Morocco Foils another Deadly ISIS Terror Plot
Morocco’s Interior Ministry announced Monday it has dismantled a five-member Islamic State group cell planning to carry out bomb attacks using a pressure cooker in crowded public places.
The cell members, linked to ISIS, were operating in the southern city of Smara and the region of Chtouka Aït Baha (near Marrakech) and were ready to declare jihad in the kingdom, said the Interior Ministry in a statement.
According to the Interior Ministry, the dismantled cell first planned to join the ISIS-controlled areas in Syria and Iraq before it changed course and sought to rally the Libyan branch of the terrorist organization. It intended to go to Libya via Mauritania, with the help of smugglers operating in the Sahel-Sahara region.
The arrest of this new terror group comes few weeks after authorities broke up a dangerous ISIS cell that was planning an attack involving chemical weapons.
According to Morocco’s Central Bureau of Judicial Investigations (BCIJ,) the ten suspects, including a French national, were also planning biological attacks.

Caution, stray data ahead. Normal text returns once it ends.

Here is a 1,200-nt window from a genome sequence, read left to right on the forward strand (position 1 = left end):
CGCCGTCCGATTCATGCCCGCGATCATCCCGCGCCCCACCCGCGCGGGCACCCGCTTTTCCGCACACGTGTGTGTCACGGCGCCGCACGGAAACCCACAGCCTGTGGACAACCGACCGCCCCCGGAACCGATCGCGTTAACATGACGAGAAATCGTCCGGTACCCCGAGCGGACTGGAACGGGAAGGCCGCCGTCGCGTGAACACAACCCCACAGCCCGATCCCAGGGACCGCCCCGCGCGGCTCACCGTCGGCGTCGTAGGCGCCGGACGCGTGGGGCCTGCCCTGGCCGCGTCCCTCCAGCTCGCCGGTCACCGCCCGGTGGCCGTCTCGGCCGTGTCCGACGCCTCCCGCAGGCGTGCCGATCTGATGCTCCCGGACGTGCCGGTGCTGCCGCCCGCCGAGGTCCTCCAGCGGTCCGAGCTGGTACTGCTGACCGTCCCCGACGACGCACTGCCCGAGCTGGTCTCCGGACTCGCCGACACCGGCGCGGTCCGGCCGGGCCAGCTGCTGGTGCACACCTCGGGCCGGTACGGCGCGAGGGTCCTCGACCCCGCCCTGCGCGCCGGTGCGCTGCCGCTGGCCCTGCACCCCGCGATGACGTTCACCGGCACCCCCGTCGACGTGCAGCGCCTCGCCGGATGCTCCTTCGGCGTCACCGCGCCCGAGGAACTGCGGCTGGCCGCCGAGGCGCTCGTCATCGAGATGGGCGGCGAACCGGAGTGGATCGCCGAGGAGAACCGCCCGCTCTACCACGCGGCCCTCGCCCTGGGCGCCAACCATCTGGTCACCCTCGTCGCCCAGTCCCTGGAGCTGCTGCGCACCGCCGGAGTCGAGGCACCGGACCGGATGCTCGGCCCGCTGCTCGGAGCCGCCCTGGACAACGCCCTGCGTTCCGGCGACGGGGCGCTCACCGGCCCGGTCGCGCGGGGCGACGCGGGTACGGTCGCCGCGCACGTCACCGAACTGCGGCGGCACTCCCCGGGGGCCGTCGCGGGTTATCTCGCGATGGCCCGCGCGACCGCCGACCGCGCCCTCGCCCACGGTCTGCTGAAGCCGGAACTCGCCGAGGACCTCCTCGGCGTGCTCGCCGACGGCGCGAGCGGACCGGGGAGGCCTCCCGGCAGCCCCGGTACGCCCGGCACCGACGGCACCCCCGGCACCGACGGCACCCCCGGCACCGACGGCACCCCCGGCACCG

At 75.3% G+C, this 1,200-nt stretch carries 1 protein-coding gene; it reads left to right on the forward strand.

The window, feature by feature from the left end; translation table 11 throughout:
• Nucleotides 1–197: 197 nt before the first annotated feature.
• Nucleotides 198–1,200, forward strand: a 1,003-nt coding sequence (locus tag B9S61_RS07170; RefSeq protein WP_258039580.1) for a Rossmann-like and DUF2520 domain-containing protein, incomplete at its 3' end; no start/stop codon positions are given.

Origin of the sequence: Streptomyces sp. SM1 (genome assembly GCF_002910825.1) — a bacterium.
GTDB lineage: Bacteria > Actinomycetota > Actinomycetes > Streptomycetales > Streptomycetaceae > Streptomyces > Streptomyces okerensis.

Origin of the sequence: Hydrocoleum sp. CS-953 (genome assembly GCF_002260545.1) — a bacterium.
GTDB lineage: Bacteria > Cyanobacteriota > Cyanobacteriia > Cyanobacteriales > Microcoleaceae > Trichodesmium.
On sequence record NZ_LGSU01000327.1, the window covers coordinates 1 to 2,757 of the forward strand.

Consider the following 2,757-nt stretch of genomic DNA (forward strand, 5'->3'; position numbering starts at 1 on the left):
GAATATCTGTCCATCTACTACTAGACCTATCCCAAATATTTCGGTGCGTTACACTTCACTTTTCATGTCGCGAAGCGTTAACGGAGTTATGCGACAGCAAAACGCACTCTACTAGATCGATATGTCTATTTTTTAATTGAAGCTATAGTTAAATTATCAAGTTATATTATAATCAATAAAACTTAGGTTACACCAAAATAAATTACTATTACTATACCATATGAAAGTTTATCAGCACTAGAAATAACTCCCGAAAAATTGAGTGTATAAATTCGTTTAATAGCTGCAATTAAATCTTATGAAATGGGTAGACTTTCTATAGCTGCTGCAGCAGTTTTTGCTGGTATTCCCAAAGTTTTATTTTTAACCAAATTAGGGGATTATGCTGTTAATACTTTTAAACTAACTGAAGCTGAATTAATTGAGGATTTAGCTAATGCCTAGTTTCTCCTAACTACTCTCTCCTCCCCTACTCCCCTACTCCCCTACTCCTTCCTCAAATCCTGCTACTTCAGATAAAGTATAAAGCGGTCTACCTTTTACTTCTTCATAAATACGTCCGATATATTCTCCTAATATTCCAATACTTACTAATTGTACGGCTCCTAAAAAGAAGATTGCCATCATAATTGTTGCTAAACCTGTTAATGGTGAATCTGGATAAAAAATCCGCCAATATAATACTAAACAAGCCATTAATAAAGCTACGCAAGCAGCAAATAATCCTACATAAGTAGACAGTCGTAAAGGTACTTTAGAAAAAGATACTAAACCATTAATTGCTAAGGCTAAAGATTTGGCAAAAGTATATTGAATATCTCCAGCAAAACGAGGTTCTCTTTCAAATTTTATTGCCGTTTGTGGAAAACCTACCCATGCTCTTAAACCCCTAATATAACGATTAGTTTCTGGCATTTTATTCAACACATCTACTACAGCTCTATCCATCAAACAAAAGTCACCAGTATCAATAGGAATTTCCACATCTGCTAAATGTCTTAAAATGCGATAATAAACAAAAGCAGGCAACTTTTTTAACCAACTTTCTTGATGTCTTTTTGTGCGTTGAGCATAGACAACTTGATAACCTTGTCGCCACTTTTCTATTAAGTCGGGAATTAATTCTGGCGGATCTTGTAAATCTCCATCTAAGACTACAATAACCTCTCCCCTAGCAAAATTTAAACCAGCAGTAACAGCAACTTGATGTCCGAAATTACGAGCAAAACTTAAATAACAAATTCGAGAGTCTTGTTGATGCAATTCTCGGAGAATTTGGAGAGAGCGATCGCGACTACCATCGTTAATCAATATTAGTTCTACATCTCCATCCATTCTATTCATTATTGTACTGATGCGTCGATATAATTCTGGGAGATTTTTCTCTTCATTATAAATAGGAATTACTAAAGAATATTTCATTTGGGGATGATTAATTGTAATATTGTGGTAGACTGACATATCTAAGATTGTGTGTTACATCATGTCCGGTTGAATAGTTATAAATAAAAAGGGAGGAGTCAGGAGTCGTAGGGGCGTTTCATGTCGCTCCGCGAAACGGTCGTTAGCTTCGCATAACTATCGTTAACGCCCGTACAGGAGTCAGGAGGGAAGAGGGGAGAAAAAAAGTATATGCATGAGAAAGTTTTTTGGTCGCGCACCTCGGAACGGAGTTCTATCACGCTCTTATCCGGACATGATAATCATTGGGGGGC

The police found six jars of sulphur-containing chemical fertilizer, which when heated can release a fatally toxic gas. Other chemicals that can create the tetanus toxin were also recovered during the raid.
Laboratory tests confirmed the deadly chemicals, classified by international specialized organizations as dangerous biological weapons. Four machine guns, thirteen tear gas bombs and significant quantities of ammunition were also among the weapons seized, together with an ISIS flag.
According to Moroccan security experts, the seized weapons and chemicals show a radical change in ISIS tactics in its terror planning. Hundreds of Moroccan nationals are believed to have joined terrorist groups in hotbed conflict zones.
They also estimate at 500 the number of Moroccan ISIS sympathizers.
Moroccan authorities are waging tireless war against Islamic extremists and fanatics. They have disrupted over 152 terror cells since 2002, and 32 over the past three years.